With respect to the article on "2 Charged In Shooting A Deputy In NW Minn.," the leads differed greatly from the first-day story to the follow-up story the next day. In the first-day story, it was evident that the reporter focused more on the charges being brought against two Twin-Cities area men in connection with a shooting that had left a Mahnomen County sheriff's deputy critically injured. This lead gave ample detail about the charges of the suspects and what they faced.

Where as in the follow-up story talked more about the condition of the deputy who was critically wounded. The reporter highlighted the status of his condition which advanced the news plot by saying the deputy would indeed survive the incident. The main news is summarized into one statement saying that a deputy was shot at while checking a report of shots fired in a neighborhood in Mahnomen. The second-day story is definitely a response to a report from a competing news organization in an attempt to provide new information that other news organizations have not yet done.

February 15, 2009

Analysis Of Structure In The Article "A Dead Man Found On St. Paul Train Tracks"

In analyzing the article on "Man Found Dead On St. Paul Train Tracks" from WCCO News' perspective, it is evident that the reporter was effective in releasing the most important information first. In the first block, the reporter summarizes the news that a man's body was found on St. Paul train tracks late Saturday evening. Then in the next paragraph , the reporter gives a brief description of the man to the audience saying he is 30-years-old. The reporter has ordered the information in a systematic way, giving a general recap of what happened leading into more details. The way the reporter structured the information is perfect, however the same facts could have been stated in a slightly different way.

On the other hand, in analyzing the article on "Body Found on St. Paul Train Tracks" from Fox 9 News' perspective, the reported ordered the information very differently. First, the reporter started off by saying police are investigating why a man's body was found on the railroad tracks on the City's east side Saturday night. Then the reporter went on to state details such as a body was found near Payne Avenue and Phalen Boulevard and how police were uncertain about this man's cause of death. Later on, the reporter takes a quote from Mark Davis with Union Pacific and gives a brief identifier of the man whose name has not been released. This reporter started with a broader sense about the incident and why police were still investigating. It then ended with a tiny piece of information on the man. Details of of where and when the body was found was discussed in the beginning. The reporter was very effective in their synthesis of the fact blocks because they reported the information in an order that made it very easy to follow the events of this case smoothly. Following the hard news approach, the reporter gave the pertinent information at the beginning while tayloring the less important information in the end in a clear, very concise delivery.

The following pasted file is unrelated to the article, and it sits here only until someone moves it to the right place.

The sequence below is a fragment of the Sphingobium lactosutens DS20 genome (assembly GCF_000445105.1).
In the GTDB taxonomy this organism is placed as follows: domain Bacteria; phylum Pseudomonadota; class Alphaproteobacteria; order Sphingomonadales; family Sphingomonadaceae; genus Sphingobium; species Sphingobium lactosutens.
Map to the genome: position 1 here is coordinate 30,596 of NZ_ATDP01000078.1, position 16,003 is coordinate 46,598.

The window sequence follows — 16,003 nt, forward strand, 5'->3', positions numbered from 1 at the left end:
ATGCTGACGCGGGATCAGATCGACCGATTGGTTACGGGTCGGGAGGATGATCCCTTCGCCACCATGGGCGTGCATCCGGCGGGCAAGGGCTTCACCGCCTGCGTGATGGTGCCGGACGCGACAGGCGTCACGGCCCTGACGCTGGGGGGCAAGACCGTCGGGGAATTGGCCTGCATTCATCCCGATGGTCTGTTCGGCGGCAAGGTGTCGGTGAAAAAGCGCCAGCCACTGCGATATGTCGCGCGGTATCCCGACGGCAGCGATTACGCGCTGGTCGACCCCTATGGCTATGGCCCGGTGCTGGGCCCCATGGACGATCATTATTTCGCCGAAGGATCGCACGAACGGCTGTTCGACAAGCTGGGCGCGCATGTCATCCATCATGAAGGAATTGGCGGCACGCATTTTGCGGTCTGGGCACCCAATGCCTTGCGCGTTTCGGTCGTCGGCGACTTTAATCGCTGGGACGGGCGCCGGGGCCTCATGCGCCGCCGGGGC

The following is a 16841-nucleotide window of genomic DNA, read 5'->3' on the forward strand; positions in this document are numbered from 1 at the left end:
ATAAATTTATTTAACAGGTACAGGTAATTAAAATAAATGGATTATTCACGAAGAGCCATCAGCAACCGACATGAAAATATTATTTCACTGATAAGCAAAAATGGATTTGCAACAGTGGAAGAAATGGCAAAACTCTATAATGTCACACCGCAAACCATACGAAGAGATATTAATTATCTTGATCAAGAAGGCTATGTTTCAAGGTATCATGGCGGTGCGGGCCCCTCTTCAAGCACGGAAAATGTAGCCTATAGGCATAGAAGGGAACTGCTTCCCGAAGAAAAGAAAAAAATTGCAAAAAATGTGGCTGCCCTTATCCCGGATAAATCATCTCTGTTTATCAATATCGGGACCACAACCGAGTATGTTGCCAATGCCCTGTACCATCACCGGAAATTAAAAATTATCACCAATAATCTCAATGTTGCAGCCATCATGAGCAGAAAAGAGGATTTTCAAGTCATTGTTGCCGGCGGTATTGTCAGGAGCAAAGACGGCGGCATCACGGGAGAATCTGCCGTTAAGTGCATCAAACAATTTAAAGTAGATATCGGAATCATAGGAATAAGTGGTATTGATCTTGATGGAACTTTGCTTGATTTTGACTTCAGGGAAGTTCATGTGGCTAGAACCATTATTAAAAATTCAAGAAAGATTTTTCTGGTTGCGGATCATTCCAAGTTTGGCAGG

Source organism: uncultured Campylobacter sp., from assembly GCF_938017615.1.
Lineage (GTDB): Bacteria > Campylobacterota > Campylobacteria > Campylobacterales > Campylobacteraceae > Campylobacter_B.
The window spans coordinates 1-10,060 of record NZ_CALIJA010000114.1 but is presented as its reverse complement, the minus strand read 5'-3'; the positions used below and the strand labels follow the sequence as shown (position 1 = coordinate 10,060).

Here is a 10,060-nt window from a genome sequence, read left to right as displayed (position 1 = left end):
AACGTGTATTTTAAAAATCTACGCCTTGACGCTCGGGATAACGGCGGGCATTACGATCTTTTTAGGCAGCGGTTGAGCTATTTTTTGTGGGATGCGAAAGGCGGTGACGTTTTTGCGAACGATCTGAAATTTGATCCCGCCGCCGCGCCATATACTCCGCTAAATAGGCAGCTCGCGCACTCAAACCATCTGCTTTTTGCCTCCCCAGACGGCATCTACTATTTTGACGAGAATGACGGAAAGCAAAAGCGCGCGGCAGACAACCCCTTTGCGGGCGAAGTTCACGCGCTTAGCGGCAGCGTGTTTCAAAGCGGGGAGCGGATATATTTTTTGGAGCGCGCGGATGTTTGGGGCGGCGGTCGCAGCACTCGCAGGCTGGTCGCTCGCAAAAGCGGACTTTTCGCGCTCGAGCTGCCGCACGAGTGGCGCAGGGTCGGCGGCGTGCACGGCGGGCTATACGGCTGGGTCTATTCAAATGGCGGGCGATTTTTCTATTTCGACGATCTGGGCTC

February 9, 2009

Analysis Of Leads In The "All People Die Aboard Small Plane In Wisconsin" Article

In the article on "All Passengers Die On Board In Wis. Small Plane Crash," the reporter works the news lead in an effective manner. In the first sentence, the reporter gives the hard news facts stating that all passengers died in a plane crash Friday evening near Menemonie, Wis. The reporter is telling the who, what, when and where all in the first sentence. The what, where and when is detailed in the first sentence, while the reporter did not have much information to report on the who or the why. Ultimately, the reporter chose a straightforward hard news approach detailing the events of this incident.

February 8, 2009

Analysis Of Attribution In "The Community Grieves Loss of Superintendent" Article

WCCO News used informal sources to attribute their story on "Community Mourns SuperIntendent Killed In Crash."
The reporter gathered information their information directly from those who interacted regularly with John Franzoia. These included educators, student, and other school professionals who knew Franzoia. These sources are named and include Rhonda Krutchen who is a Royalton High School alum. and Phil Gurbada who is the Royalton Elementary School
principal. The sources are pretty evenly spread out through the story. They gave the reader great insight into what type of man Franzoia was. Also, the reporter has obviously done their homework to verify the records that these two formal sources can be identified. One is a former student and the other is an elementary school principal. The reporter is effective in setting up the attribution of the story by interweaving the personal commentaries of those who know Franzoia well.

Similarly, KSTP-TV News used the same informal sources. Their reporter also did an effective job grasping a smidget of the profile of what Franzoia was like through the commentaries of educators and students. However, KSTP-TV News added another keen source. They spoke with the State Patrol and authorities who had confirmed the events of Franzoia's vehicle crash Friday evening.